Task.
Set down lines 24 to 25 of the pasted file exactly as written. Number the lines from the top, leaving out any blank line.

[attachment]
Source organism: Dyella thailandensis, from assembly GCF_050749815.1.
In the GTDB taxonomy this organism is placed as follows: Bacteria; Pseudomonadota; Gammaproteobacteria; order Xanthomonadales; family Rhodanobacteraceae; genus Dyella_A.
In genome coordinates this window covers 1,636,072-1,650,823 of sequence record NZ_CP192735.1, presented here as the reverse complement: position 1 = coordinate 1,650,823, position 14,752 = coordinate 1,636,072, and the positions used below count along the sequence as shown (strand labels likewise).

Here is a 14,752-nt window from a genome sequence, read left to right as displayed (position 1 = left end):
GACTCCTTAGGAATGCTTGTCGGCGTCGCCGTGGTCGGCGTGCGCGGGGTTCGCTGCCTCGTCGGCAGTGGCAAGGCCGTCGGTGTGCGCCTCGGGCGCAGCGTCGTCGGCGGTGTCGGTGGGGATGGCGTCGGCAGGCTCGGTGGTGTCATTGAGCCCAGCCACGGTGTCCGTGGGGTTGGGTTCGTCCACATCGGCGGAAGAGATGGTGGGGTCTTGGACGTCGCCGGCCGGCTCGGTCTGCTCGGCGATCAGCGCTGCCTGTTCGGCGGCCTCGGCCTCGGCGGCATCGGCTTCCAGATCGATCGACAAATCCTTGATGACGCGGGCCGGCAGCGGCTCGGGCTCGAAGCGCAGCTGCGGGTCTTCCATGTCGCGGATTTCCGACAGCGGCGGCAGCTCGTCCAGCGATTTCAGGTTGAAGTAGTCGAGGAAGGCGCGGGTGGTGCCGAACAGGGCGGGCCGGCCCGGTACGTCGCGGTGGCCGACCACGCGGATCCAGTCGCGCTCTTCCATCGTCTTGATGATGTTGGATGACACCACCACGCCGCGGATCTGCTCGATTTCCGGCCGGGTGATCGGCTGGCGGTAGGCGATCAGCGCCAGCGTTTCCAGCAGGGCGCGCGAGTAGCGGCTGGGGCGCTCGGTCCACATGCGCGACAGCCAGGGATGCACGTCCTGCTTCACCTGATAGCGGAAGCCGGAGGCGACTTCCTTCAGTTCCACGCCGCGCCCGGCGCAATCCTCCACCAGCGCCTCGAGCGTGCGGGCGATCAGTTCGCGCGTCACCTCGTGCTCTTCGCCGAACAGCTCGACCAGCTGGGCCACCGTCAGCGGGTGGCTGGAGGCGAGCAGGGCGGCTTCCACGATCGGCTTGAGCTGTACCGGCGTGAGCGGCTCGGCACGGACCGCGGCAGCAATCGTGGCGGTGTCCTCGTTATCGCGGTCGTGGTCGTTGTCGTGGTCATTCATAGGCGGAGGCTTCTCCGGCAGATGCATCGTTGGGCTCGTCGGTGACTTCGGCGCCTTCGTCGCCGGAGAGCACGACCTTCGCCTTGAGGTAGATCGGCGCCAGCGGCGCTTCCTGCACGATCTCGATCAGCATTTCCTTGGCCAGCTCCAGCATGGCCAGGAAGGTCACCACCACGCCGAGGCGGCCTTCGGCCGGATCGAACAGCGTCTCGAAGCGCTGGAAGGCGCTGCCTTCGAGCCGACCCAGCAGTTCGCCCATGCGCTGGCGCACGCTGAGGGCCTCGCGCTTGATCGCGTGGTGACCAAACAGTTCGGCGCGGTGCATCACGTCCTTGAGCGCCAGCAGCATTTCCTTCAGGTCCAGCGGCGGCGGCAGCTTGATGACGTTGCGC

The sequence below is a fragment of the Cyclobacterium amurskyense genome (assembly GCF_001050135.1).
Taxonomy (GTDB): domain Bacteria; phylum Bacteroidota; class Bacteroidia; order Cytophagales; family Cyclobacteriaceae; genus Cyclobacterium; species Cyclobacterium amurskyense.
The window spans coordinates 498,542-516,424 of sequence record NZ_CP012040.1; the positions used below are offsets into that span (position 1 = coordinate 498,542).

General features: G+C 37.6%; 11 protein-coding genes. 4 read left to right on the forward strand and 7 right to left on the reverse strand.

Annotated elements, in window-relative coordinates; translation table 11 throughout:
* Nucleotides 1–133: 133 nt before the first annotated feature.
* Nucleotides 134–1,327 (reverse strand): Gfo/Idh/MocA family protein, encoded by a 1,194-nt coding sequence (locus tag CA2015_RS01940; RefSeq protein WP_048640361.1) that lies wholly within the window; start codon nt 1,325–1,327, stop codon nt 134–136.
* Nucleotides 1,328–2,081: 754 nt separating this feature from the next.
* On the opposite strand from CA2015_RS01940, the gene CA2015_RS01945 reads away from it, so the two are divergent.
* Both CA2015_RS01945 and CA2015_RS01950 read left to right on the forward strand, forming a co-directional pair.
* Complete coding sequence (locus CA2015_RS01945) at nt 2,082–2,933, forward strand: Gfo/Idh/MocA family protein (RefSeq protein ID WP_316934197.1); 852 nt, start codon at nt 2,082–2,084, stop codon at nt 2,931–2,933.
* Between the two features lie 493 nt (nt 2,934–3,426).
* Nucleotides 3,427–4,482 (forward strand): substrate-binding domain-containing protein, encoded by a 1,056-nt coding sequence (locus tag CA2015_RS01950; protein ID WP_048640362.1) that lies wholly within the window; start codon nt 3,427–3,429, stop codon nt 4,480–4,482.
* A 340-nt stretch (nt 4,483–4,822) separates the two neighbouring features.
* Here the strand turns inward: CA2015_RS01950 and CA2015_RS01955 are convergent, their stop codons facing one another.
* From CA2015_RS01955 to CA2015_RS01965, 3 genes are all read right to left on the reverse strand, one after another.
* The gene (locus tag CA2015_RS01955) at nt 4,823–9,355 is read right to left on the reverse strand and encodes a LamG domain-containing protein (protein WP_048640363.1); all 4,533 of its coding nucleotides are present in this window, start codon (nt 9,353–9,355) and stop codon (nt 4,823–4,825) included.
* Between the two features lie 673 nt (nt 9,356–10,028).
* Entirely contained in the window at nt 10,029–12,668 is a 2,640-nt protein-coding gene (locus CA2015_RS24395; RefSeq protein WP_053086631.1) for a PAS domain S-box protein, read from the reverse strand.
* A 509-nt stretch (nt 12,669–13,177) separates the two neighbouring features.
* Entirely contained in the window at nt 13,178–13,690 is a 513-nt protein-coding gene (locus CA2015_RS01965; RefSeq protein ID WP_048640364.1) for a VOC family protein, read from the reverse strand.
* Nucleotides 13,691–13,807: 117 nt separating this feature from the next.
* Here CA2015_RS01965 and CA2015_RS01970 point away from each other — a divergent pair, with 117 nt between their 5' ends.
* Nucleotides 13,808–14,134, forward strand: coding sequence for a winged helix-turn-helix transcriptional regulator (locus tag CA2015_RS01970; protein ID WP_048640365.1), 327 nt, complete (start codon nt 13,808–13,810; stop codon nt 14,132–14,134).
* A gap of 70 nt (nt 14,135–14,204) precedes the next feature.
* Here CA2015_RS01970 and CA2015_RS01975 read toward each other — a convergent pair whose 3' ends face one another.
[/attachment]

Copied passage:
* Entirely contained in the window at nt 10,029–12,668 is a 2,640-nt protein-coding gene (locus CA2015_RS24395; RefSeq protein WP_053086631.1) for a PAS domain S-box protein, read from the reverse strand.
* A 509-nt stretch (nt 12,669–13,177) separates the two neighbouring features.